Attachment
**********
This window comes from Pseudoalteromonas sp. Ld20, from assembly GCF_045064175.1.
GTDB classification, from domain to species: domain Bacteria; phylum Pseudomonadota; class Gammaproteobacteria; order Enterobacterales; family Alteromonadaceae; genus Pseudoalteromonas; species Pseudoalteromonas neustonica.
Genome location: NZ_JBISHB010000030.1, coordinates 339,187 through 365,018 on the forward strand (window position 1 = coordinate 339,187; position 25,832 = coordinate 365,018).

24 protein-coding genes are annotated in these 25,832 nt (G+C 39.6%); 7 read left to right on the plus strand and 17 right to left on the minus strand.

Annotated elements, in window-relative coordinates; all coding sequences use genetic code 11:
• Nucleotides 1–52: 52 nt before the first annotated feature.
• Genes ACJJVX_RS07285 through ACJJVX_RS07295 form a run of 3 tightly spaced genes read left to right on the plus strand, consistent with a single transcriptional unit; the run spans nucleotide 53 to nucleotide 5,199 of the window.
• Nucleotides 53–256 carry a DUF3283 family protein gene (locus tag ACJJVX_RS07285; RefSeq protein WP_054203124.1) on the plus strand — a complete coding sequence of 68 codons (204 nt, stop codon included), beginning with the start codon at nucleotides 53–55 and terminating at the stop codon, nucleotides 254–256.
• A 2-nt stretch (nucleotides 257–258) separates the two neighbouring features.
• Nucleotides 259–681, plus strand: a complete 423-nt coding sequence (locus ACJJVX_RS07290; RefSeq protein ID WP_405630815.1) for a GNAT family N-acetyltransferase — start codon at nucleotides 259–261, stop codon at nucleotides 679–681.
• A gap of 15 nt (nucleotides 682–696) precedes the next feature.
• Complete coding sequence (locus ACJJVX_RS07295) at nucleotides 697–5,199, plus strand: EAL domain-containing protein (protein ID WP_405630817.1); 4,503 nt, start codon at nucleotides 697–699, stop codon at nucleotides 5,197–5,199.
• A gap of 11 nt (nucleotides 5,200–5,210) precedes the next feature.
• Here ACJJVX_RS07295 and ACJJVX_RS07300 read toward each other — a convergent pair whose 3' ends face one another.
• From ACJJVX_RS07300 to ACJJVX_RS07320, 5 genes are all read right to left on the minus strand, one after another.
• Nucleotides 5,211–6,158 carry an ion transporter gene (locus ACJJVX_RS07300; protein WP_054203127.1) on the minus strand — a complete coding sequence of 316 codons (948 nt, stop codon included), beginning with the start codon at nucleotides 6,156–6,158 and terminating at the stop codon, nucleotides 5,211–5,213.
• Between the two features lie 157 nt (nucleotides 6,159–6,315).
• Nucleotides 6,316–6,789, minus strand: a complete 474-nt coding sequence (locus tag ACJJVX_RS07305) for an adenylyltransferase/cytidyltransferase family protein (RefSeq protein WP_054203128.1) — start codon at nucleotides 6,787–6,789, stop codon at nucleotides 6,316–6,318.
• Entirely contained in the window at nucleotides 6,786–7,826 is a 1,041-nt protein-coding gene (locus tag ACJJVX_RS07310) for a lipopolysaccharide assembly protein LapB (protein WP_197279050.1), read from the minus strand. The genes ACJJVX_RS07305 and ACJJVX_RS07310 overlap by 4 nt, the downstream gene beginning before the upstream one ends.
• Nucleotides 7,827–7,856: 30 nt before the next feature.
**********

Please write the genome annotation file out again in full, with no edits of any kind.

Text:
This window comes from Pseudoalteromonas sp. Ld20, from assembly GCF_045064175.1.
GTDB classification, from domain to species: domain Bacteria; phylum Pseudomonadota; class Gammaproteobacteria; order Enterobacterales; family Alteromonadaceae; genus Pseudoalteromonas; species Pseudoalteromonas neustonica.
Genome location: NZ_JBISHB010000030.1, coordinates 339,187 through 365,018 on the forward strand (window position 1 = coordinate 339,187; position 25,832 = coordinate 365,018).

24 protein-coding genes are annotated in these 25,832 nt (G+C 39.6%); 7 read left to right on the plus strand and 17 right to left on the minus strand.

Annotated elements, in window-relative coordinates; all coding sequences use genetic code 11:
• Nucleotides 1–52: 52 nt before the first annotated feature.
• Genes ACJJVX_RS07285 through ACJJVX_RS07295 form a run of 3 tightly spaced genes read left to right on the plus strand, consistent with a single transcriptional unit; the run spans nucleotide 53 to nucleotide 5,199 of the window.
• Nucleotides 53–256 carry a DUF3283 family protein gene (locus tag ACJJVX_RS07285; RefSeq protein WP_054203124.1) on the plus strand — a complete coding sequence of 68 codons (204 nt, stop codon included), beginning with the start codon at nucleotides 53–55 and terminating at the stop codon, nucleotides 254–256.
• A 2-nt stretch (nucleotides 257–258) separates the two neighbouring features.
• Nucleotides 259–681, plus strand: a complete 423-nt coding sequence (locus ACJJVX_RS07290; RefSeq protein ID WP_405630815.1) for a GNAT family N-acetyltransferase — start codon at nucleotides 259–261, stop codon at nucleotides 679–681.
• A gap of 15 nt (nucleotides 682–696) precedes the next feature.
• Complete coding sequence (locus ACJJVX_RS07295) at nucleotides 697–5,199, plus strand: EAL domain-containing protein (protein ID WP_405630817.1); 4,503 nt, start codon at nucleotides 697–699, stop codon at nucleotides 5,197–5,199.
• A gap of 11 nt (nucleotides 5,200–5,210) precedes the next feature.
• Here ACJJVX_RS07295 and ACJJVX_RS07300 read toward each other — a convergent pair whose 3' ends face one another.
• From ACJJVX_RS07300 to ACJJVX_RS07320, 5 genes are all read right to left on the minus strand, one after another.
• Nucleotides 5,211–6,158 carry an ion transporter gene (locus ACJJVX_RS07300; protein WP_054203127.1) on the minus strand — a complete coding sequence of 316 codons (948 nt, stop codon included), beginning with the start codon at nucleotides 6,156–6,158 and terminating at the stop codon, nucleotides 5,211–5,213.
• Between the two features lie 157 nt (nucleotides 6,159–6,315).
• Nucleotides 6,316–6,789, minus strand: a complete 474-nt coding sequence (locus tag ACJJVX_RS07305) for an adenylyltransferase/cytidyltransferase family protein (RefSeq protein WP_054203128.1) — start codon at nucleotides 6,787–6,789, stop codon at nucleotides 6,316–6,318.
• Entirely contained in the window at nucleotides 6,786–7,826 is a 1,041-nt protein-coding gene (locus tag ACJJVX_RS07310) for a lipopolysaccharide assembly protein LapB (protein WP_197279050.1), read from the minus strand. The genes ACJJVX_RS07305 and ACJJVX_RS07310 overlap by 4 nt, the downstream gene beginning before the upstream one ends.
• Nucleotides 7,827–7,856: 30 nt before the next feature.